Treme: The Wind-Down

[Spoiler Alert] I wonder if I would have felt less impatient with this week’s episode of Treme if I didn’t know that there are only two episodes to go. But I do, which made Davis’ (Steve Zahn) concerns about live music on North Rampart Street feel like a story that can’t possibly pay off. Similarly, unless Toni (Melissa Leo) can make the criminal justice system move at a pace it has yet to achieve in real life or the show, we’re not going to see the end of the wrongful death suit she’s bringing.

Treme: The Company You Keep

[Spoiler alert] The oddest element of this season of Treme so far is that the episodes don’t feel like they’re moving any closer to the end of a season or show. Even previous seasons accumulated some momentum as they neared the finale, but the show remains deliberately casual in its pacing and seems to add storylines instead of winnowing them down. 

Treme: The Beginning of the End

[Spoiler Alert] Treme returned Sunday night for its final semi-season, one thing I admired about the most recent episode is that David Simon and Eric Overmyer are sticking to their guns at every level. The show's very specific pacing continues as if they've got another season or two instead of a final five episodes. Some scenes seem to casually set up stories that will be hard to wrap up, while others are more about the moment than any story.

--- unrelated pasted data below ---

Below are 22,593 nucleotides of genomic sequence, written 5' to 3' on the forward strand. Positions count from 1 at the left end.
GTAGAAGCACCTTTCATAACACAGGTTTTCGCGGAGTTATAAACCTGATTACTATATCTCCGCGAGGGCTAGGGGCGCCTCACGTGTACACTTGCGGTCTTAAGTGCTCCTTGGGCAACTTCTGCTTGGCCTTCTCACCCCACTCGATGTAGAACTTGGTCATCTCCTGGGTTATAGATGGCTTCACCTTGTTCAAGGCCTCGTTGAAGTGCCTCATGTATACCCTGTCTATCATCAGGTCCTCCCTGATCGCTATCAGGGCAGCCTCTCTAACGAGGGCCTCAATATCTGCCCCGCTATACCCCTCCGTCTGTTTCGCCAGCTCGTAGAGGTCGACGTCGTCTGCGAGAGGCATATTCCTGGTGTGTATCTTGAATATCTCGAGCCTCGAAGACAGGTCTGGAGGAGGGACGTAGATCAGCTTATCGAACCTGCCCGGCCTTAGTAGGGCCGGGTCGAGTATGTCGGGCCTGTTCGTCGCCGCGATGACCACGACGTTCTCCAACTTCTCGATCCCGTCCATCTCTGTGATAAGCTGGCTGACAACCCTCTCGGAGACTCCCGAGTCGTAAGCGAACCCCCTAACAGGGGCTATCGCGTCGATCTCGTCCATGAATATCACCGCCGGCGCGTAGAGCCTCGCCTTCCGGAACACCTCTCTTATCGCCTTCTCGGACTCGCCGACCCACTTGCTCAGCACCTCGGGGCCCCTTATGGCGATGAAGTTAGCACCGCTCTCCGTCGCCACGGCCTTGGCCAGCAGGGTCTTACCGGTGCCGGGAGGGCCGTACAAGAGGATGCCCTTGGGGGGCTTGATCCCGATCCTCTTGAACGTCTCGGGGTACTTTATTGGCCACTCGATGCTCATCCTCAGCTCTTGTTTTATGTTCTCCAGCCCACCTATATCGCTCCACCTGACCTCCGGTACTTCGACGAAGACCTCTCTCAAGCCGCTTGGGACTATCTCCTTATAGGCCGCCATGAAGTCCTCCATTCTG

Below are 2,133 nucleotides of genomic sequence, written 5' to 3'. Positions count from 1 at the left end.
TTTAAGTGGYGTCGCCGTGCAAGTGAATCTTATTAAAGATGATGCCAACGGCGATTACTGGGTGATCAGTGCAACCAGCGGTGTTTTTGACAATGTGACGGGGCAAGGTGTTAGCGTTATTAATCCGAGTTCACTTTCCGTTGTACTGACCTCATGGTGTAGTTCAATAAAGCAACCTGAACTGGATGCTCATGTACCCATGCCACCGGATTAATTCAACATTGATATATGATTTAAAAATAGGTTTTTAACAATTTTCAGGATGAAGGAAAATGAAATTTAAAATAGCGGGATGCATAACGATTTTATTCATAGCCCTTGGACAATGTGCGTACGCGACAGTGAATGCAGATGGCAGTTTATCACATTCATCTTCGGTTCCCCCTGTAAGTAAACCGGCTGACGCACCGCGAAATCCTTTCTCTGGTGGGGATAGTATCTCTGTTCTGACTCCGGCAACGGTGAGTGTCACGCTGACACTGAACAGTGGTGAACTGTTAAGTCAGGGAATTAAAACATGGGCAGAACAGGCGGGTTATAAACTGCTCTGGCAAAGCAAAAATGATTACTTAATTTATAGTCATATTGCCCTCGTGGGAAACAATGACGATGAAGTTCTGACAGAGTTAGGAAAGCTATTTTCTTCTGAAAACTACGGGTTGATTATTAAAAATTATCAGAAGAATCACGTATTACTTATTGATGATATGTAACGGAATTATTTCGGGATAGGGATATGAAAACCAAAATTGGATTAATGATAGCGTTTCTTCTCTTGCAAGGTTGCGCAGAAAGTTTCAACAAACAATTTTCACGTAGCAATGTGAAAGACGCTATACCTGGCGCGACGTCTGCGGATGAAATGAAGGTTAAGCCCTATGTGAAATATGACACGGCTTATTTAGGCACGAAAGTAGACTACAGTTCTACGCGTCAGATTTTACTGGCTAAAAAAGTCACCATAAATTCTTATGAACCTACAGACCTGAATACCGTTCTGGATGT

Andy Kaufman vs. Everybody

Fight Night: Last week, Drag City released Andy and His Grandmother, an album of conversations comedian Andy Kaufman recorded with a micro-cassette recorder in the late 1970s. First response: Jeez, Andy Kaufman must have been tough to live with. His level of commitment to his comedy is likely unrivaled, but for the family and friends who didn't choose that path, being forced to be a part of his audio verité had to be exhausting.

Treme: The Wrong People

[Updated] [Spoiler Alert] "When people start thinking that money is the fuckin' answer, you get a whole 'nother set of problems," Big Chief Albert Lambreaux (Clarke Peters) says in the concluding episode of Treme. "Money didn't make New Orleans, not the New Orleans I know, anyway. And money alone ain't going to save it." The relationship between money - or more accurately, the culture that surrounds those who really know how to make it - and New Orleans was one of the major themes this season, just as it was post-Katrina.

Treme: Our World

[Updated] In my interview Saturday with Eric Overmyer, he referred to Treme as sui generis, and it is in ways he discussed and ways he didn't. Its merger of the real and fictional is likely unprecedented, as is the extensive use of music. But it's also hard to think of a show that included its producers' affections so baldly. Musical acts, for instance, are written into the show because Overmyer and David Simon like them, even if the fit is awkward.

Treme Will Return for a Final Half-Season

"We are going to be back for a season 3.5," Treme producer David Simon announced Saturday night at the Joy Theater. "HBO on viewing the 10 that we gave them and where we left it, they want to see the end of the story. There are people there who fought very hard to give us half a loaf, and we're going to take it and run.

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